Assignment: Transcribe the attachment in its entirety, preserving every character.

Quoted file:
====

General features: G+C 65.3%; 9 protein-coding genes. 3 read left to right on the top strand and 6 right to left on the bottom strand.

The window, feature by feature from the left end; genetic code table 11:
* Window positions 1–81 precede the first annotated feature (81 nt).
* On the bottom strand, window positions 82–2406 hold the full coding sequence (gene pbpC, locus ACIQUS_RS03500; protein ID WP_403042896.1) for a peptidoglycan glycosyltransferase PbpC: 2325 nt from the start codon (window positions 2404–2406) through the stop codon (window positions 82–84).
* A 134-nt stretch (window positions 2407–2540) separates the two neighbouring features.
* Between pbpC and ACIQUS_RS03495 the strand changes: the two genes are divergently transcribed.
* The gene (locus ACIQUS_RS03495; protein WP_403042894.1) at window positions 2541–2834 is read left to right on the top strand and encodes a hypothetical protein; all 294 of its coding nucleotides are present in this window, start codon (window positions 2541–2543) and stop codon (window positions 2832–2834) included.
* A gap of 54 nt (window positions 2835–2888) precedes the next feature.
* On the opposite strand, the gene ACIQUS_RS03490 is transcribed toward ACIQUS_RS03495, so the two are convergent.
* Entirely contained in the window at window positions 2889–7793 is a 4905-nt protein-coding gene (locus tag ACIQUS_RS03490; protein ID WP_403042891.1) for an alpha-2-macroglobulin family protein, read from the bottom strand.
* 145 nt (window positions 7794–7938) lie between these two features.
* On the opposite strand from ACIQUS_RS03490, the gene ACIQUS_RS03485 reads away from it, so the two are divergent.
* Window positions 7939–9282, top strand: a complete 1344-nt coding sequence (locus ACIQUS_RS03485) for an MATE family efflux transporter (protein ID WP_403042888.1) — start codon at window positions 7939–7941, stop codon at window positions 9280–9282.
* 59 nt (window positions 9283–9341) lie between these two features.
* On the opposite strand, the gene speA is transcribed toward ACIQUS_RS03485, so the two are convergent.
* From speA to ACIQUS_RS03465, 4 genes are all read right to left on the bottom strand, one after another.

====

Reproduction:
General features: G+C 65.3%; 9 protein-coding genes. 3 read left to right on the top strand and 6 right to left on the bottom strand.

The window, feature by feature from the left end; genetic code table 11:
* Window positions 1–81 precede the first annotated feature (81 nt).
* On the bottom strand, window positions 82–2406 hold the full coding sequence (gene pbpC, locus ACIQUS_RS03500; protein ID WP_403042896.1) for a peptidoglycan glycosyltransferase PbpC: 2325 nt from the start codon (window positions 2404–2406) through the stop codon (window positions 82–84).
* A 134-nt stretch (window positions 2407–2540) separates the two neighbouring features.
* Between pbpC and ACIQUS_RS03495 the strand changes: the two genes are divergently transcribed.
* The gene (locus ACIQUS_RS03495; protein WP_403042894.1) at window positions 2541–2834 is read left to right on the top strand and encodes a hypothetical protein; all 294 of its coding nucleotides are present in this window, start codon (window positions 2541–2543) and stop codon (window positions 2832–2834) included.
* A gap of 54 nt (window positions 2835–2888) precedes the next feature.
* On the opposite strand, the gene ACIQUS_RS03490 is transcribed toward ACIQUS_RS03495, so the two are convergent.
* Entirely contained in the window at window positions 2889–7793 is a 4905-nt protein-coding gene (locus tag ACIQUS_RS03490; protein ID WP_403042891.1) for an alpha-2-macroglobulin family protein, read from the bottom strand.
* 145 nt (window positions 7794–7938) lie between these two features.
* On the opposite strand from ACIQUS_RS03490, the gene ACIQUS_RS03485 reads away from it, so the two are divergent.
* Window positions 7939–9282, top strand: a complete 1344-nt coding sequence (locus ACIQUS_RS03485) for an MATE family efflux transporter (protein ID WP_403042888.1) — start codon at window positions 7939–7941, stop codon at window positions 9280–9282.
* 59 nt (window positions 9283–9341) lie between these two features.
* On the opposite strand, the gene speA is transcribed toward ACIQUS_RS03485, so the two are convergent.
* From speA to ACIQUS_RS03465, 4 genes are all read right to left on the bottom strand, one after another.